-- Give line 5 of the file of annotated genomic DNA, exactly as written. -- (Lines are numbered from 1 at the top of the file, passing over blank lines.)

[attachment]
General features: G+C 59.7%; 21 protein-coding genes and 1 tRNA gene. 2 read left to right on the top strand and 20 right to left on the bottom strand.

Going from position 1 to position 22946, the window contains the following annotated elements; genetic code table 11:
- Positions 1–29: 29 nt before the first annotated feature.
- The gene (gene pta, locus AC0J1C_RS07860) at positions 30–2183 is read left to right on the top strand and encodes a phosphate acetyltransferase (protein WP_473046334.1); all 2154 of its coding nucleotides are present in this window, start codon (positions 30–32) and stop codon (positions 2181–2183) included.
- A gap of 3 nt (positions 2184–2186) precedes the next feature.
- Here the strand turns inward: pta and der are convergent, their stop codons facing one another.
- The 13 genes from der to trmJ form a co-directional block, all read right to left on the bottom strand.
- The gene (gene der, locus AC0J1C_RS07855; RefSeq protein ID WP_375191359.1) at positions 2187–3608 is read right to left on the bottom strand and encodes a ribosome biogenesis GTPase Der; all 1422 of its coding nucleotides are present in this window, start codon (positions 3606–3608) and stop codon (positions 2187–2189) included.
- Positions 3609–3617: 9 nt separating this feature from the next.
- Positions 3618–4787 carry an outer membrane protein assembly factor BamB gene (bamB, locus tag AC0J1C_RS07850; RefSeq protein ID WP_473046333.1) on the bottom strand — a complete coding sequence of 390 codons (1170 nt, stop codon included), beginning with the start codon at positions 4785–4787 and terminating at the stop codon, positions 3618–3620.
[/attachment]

- A gap of 3 nt (positions 2184–2186) precedes the next feature.